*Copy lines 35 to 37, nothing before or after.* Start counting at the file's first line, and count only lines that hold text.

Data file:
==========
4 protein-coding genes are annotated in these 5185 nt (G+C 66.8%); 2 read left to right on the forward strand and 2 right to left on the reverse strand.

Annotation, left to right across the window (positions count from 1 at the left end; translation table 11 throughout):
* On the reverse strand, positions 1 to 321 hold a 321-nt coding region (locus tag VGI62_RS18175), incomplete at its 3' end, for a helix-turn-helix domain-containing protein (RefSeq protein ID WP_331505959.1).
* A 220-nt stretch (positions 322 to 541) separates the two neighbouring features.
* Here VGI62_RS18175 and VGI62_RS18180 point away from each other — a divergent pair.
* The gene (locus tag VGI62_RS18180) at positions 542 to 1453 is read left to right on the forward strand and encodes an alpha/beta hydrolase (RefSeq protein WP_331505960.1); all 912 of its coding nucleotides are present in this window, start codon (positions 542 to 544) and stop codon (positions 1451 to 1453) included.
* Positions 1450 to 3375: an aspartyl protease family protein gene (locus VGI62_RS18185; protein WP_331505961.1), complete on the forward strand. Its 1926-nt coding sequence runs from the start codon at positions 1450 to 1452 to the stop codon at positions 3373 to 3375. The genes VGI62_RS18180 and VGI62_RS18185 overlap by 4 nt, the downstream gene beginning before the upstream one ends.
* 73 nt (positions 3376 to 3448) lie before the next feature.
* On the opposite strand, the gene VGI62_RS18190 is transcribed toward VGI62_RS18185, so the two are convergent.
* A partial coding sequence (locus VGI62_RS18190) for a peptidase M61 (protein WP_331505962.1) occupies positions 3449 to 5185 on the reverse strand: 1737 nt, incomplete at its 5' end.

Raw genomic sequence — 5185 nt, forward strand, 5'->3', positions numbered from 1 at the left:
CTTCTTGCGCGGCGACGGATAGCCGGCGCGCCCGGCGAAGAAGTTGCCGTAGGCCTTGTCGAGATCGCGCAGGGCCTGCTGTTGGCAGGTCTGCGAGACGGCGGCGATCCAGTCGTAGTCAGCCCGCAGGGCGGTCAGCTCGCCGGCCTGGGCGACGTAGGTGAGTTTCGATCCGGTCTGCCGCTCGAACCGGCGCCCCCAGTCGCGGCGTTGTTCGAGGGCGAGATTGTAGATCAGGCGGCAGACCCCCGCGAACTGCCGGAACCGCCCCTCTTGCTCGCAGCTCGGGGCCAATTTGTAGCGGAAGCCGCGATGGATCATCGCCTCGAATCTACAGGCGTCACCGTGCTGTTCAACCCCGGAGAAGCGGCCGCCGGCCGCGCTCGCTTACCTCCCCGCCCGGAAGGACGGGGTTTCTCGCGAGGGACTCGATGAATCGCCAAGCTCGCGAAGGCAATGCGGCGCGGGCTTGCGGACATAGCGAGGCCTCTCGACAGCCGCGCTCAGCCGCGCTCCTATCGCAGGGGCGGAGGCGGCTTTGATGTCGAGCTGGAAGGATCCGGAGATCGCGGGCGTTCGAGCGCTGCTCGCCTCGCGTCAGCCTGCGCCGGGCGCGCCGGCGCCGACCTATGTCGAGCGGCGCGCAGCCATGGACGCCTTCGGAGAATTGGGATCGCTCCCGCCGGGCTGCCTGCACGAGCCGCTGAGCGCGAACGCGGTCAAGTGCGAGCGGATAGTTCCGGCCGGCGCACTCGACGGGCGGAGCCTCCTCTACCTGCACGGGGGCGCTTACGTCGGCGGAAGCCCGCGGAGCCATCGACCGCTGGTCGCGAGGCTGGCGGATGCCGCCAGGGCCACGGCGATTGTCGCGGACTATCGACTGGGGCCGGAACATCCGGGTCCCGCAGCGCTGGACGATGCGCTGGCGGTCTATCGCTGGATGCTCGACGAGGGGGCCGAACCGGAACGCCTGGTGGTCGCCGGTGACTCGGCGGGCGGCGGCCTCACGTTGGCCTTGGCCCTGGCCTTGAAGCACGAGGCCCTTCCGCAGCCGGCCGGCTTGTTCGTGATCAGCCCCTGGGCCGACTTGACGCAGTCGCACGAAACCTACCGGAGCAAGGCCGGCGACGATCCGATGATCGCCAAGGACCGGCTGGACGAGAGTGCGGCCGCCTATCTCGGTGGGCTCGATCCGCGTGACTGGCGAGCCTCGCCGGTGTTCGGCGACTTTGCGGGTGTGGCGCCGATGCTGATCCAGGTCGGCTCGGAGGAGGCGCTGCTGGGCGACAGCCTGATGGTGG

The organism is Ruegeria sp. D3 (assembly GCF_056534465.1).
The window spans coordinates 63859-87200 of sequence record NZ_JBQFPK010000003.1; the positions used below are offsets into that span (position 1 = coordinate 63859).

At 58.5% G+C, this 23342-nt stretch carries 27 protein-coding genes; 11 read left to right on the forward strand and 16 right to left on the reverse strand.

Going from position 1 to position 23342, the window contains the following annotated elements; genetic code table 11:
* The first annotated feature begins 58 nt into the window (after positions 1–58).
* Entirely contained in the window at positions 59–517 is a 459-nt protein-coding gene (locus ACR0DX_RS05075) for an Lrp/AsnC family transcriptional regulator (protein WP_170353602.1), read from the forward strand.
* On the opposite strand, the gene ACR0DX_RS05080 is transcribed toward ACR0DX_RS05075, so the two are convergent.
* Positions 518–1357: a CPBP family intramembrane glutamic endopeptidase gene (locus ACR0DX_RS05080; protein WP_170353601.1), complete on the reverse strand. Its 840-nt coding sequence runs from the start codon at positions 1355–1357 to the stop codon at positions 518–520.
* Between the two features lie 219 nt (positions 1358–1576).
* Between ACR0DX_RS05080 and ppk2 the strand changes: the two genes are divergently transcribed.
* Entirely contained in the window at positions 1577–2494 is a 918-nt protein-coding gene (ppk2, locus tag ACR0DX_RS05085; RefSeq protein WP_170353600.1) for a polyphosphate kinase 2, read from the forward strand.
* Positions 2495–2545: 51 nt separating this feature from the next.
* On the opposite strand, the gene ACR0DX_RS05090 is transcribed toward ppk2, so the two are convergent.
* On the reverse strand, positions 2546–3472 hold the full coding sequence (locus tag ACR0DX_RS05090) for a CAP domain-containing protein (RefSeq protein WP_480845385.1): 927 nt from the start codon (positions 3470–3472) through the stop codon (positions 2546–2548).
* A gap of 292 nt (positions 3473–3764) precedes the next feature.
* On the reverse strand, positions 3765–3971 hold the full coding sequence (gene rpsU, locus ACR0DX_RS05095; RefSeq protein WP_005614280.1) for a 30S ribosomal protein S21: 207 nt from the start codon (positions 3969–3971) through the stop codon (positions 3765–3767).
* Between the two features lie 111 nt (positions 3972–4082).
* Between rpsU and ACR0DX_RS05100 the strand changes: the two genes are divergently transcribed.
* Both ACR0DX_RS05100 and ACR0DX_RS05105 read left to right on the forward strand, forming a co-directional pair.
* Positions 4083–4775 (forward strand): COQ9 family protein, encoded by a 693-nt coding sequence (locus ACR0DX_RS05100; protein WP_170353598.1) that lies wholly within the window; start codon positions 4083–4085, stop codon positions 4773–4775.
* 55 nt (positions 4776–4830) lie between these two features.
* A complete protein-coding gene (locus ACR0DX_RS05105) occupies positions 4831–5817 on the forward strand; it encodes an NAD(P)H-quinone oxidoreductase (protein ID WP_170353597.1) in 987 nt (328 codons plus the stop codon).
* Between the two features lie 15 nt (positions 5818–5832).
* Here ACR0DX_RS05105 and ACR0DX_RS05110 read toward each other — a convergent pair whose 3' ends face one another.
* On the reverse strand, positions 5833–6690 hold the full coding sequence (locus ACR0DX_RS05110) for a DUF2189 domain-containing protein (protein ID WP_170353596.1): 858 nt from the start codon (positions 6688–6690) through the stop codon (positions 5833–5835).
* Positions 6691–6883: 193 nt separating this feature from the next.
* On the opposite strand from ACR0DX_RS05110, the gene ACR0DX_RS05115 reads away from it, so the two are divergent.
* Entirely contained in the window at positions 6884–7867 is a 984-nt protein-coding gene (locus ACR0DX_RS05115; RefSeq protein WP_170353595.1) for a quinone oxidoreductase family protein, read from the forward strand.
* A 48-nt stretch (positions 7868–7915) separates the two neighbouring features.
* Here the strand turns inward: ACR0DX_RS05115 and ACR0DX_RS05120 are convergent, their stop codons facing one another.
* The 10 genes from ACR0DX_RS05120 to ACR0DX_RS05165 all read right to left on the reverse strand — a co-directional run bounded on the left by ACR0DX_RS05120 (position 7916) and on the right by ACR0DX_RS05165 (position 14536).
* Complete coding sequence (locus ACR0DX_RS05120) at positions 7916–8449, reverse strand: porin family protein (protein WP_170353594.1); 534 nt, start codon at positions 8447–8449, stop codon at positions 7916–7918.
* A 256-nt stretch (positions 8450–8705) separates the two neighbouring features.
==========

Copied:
* Between the two features lie 15 nt (positions 5818–5832).
* Here ACR0DX_RS05105 and ACR0DX_RS05110 read toward each other — a convergent pair whose 3' ends face one another.
* On the reverse strand, positions 5833–6690 hold the full coding sequence (locus ACR0DX_RS05110) for a DUF2189 domain-containing protein (protein ID WP_170353596.1): 858 nt from the start codon (positions 6688–6690) through the stop codon (positions 5833–5835).